Table 1. Formulations for PU Spray Foam Insulation

† Six select fibers were formulated

Fig. 1. Evaluations of PU spray foams

Fiber Quality Analysis (FQA)

The length of fiber particles and their distribution were measured by Fiber Quality Analyzer (OpTest equipment Inc. Hawkesburg, Canada). The fiber count was over 5000.

Morphologies of PU Spray Foam

All the foams were conditioned at 23oC and 45% relative humidity, and then the foam slabs were extracted by cutting with a saw, followed by polishing with a belt sander (Model 31-710, Rockwell international, Pittsburgh, USA). The size of grit was 120. The length, width, and thickness were measured after polishing. The thickness is along the foam rise direction.

Open cell content measurement and foam density

10 small specimens (3cm×3cm×3cm) were used to get the foam densities according to ASTM D1622-09, and then the open cell percentage was determined by a Quantachrome Instruments Ultrapychometer 1000 (Boynton Beach, FL) according to ASTM D6226-05 under 23oC and 45% relative humidity.

Scanning electron microscope (SEM) investigation

Sample stub with thin foam slab was surface metalized by a sputter coating (BOT 341F) with evaporated gold (in 4nm thickness), and then was carried out by SEM (Hitachi S-2500, Hitachi High Technologies Inc., Tokyo, Japan) at an acceleration voltage of 15kV.

The cell morphologies were statistically analyzed by ImageJ including feret diameter, feret distribution, and the regularity of cell (round).



It has been reported that natural fiber can influence the performances of PU microfoams (Bledzki et al. 2001). However, PU spray foam is different from the reported PU foams due to its quick expansion and fast dry-time. In this study the effects of fiber concentration and fiber size in particular for fiber length on the sprayed foams were investigated. The length distributions of 6 classified fibers are shown in Fig. 2. The 6 select fibers had roughly the same width by cutting the same original fiber source. However, the select fibers had distinguished length distributions and exhibited different average fiber sizes. Fibers in high mesh had short length and narrow distribution, such that they were more like particles rather than fibers. All these selected fibers were introduced into sprayed PU foam reaction system after pre-wetting by soyol according to their fabrication process. The resultant foams were examined to reveal the changes in the cell morphological structures and performances.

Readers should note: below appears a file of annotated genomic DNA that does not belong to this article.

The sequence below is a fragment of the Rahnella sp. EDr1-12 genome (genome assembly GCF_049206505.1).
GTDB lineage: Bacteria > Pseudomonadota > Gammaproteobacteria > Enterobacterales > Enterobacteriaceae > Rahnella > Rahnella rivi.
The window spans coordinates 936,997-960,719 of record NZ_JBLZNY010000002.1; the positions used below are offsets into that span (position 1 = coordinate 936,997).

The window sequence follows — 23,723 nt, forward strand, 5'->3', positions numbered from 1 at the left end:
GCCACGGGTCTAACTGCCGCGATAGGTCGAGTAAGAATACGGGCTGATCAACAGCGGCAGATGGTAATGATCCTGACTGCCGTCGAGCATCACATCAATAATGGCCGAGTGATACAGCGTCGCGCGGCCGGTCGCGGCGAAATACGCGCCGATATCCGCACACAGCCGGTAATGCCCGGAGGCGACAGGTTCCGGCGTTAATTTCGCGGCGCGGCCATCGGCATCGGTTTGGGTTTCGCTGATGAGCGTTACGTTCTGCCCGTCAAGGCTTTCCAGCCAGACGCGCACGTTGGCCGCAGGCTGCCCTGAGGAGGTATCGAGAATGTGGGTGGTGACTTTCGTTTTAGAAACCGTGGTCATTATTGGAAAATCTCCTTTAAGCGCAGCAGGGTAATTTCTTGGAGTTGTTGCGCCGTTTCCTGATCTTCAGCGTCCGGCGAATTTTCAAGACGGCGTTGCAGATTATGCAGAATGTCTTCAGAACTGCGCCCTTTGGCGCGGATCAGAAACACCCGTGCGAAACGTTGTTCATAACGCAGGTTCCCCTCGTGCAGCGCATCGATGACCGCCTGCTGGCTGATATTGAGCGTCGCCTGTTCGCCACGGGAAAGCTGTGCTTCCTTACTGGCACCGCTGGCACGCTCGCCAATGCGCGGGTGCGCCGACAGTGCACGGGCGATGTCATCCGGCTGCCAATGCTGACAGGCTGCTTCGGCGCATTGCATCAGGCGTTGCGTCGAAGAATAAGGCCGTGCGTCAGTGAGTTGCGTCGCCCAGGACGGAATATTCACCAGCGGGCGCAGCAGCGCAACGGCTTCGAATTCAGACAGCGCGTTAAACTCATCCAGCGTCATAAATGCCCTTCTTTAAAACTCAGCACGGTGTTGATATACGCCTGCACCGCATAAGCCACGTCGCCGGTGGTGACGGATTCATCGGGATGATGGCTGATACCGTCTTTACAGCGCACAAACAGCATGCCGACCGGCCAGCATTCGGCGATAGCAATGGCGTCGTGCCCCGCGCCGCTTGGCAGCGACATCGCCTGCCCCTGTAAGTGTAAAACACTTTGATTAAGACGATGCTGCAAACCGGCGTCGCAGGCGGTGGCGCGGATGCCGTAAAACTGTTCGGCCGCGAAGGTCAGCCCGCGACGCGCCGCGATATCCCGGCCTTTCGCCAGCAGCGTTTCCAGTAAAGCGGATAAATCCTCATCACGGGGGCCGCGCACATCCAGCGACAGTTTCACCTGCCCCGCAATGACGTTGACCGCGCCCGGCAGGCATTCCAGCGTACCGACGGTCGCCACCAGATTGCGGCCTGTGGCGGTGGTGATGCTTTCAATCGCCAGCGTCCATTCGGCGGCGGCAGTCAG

Fig. 2. Average fiber length and distribution of select fibers

Morphological Structures of PU Spray Foams

Effect of H2O content on cell structures

In general the amount of H2O dominated the cell structures of water-blown PU foams because the CO2 gas was released from the reaction between water and –NCO groups of PMDI. But the influence of gas expansion should be neglected if the foam comprised mostly open cells and avoided “exoterm” problems, such as foam core-burning. In addition, the effect of the moisture of polyol could also be neglected due to its very low amount reported by its supplier (max 0.01%).

The effects of H2O on foam density and cell structures are demonstrated in Fig. 3. In this study, the densities for the neat PU foams varied depending on the amount of water as blowing agent. Figure 3 shows the variation in density and open cell content of the neat PU foams with 4.7-8.0php H2O, which was based on the weight of soyol. With the increase of H2O from 4.7 to 8.0php, the densities of the neat PU foams decreased from 40.9 to 24.5 kg/m3. This finding corresponded to the results of H2O-blown foams based on polyester polyol (Thirumal et al. 2008; Li et al. 2006). However, there was some deviation in cell structures as the open cell content decreased from 90.6% of 4.7php H2O presented to 87.3% as 6.7php H2O was introduced. After that the open cell content rebounded to 90.2% again. This change was caused by the un-uniform distribution of H2O molecules through the whole foam. In any case, the neat PU spray foam can achieve maximum closed cells in the presence of 6.7php H2O.